For 2021 the Lehigh Valley had a Gross Domestic Product of $42.9 billion, just slightly lower than the record high in 2019, before the start of the pandemic. 

With 700 manufacturers, Cunningham said the Lehigh Valley is one of the top 50 manufacturing markets in the country. 

And the manufacturing sector continues to grow. The food & beverage industry alone has grown by 60% over the last decade, he said. 

Overall, the top three industries in the Lehigh Valley are finance & real estate, manufacturing and health care. 

The top employers were health care, logistics and manufacturing. 

The employment picture is also strong, he said. 

The unemployment level was a low 4.3% in December 2021, down dramatically from a high of 17% at the height of the pandemic in April 2020. 

Cunningham noted there were 11,900 workers added in 2021, but still the overall number of workers was down as many people chose to leave the workforce. 

That has led to a stronger demand for qualified workers and has driven up wages. 

He said the median household income in the Lehigh Valley was $67,0000 in 2021, compared to the national average of $62,000. 

Looking toward the future, Cunningham said the LVEDC is looking forward to working on its new strategic plan for 2021-2024, which focuses on building on the existing economic foundation and using marketing and the generation of data to grow and develop high value sectors including the life sciences and food and beverage manufacturing. 

Ed Dougherty, chair of the LVEDC board of directors, said that when the organization was formed in 1995, its goal was to promote regionalism to build on economy that was changing from a handful of large manufacturers, like Bethlehem Steel, to a more diverse economy. 

“Regionalism has been exactly the right approach,” he said, and he expects the different cities in the Lehigh Valley will continue to work together with the LVED to continue their mutual growth.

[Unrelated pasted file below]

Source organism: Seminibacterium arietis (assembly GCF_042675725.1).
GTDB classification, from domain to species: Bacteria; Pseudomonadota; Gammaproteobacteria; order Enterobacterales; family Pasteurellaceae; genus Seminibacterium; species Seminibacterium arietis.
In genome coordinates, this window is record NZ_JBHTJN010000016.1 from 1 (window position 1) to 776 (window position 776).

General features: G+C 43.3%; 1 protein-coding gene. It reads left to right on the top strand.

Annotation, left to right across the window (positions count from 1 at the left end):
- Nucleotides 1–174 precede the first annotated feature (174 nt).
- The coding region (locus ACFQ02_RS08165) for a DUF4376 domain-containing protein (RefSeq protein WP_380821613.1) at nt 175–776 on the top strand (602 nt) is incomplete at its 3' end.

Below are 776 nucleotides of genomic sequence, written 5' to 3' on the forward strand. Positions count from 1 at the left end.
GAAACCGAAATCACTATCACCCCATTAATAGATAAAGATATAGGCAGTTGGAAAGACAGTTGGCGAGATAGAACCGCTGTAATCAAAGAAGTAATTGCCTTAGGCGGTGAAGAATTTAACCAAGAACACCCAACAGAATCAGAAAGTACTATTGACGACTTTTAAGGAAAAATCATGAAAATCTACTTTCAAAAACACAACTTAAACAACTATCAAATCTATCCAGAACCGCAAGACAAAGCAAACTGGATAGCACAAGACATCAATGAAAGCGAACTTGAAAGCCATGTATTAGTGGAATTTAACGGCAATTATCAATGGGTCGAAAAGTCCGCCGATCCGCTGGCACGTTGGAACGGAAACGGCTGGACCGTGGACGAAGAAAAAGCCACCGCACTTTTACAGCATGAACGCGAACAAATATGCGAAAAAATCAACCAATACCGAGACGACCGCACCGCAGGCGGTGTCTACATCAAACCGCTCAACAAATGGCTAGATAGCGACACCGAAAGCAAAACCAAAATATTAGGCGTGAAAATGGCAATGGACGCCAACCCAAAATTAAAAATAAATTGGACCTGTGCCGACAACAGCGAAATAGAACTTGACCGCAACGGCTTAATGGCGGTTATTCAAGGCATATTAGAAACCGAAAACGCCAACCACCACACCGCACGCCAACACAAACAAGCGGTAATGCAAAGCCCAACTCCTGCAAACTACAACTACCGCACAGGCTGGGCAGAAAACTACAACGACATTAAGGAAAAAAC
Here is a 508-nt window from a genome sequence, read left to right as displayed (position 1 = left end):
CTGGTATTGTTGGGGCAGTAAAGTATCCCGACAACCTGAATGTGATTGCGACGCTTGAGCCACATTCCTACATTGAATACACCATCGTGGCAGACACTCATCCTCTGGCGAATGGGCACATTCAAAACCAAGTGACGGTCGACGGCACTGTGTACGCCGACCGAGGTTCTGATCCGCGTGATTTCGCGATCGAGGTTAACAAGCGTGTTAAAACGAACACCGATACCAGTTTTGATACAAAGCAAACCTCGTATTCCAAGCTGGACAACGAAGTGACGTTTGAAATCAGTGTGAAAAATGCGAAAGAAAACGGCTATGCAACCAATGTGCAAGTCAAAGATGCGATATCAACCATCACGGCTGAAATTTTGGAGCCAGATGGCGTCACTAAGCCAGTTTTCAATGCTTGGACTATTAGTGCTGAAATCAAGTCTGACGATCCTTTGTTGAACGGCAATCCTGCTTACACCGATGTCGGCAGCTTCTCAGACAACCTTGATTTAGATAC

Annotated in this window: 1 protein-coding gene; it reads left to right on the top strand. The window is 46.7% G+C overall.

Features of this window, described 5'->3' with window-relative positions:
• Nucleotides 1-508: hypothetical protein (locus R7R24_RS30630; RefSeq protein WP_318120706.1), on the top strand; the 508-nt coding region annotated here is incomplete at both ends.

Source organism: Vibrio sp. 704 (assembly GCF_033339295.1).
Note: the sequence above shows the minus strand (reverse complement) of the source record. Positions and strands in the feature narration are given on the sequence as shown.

LVEDC moving to former Bethlehem Club building

520 N. New Street, City of Bethlehem PHOTO/SUBMITTED –

The Lehigh Valley Economic Development Corp. is moving into the former Bethlehem Club on North New Street in Bethlehem. 

The announcement comes after a two-year search for a new  headquarters. The move into the three-story 11,000-square-foot building will allow the LVEDC to be the sole tenant of the building. 

“While several high-quality locations were considered, the new building was the only one that provided LVEDC the opportunity to be a single tenant,” said LVEDC President & CEO Don Cunningham.   “Additionally, like LVEDC’s previous space, its Bethlehem location is ideally central to within the overall Lehigh Valley region.” 

He said that the LVEDC regularly host business leaders and decision-makers who are considering establishing a location in the Lehigh Valley and he believes the new office will provide a great environment to help introduce them to the region. The new building is a larger space with greater opportunities for holding events and functions. 

Cindy McDonnell Feinberg of Feinberg Real Estate Advisors represented the LVEDC in the lease. 

“It was a pleasure to help LVEDC with their very extensive two-year search of the Lehigh Valley,” said Feinberg. “The organization had an opportunity to personally tour fifteen properties and considered numerous lease proposals. At the end of the process, 520 N. New Street in Bethlehem proved to be a perfect new home for the LVEDC.” 

The building is expected to be ready for occupancy in March.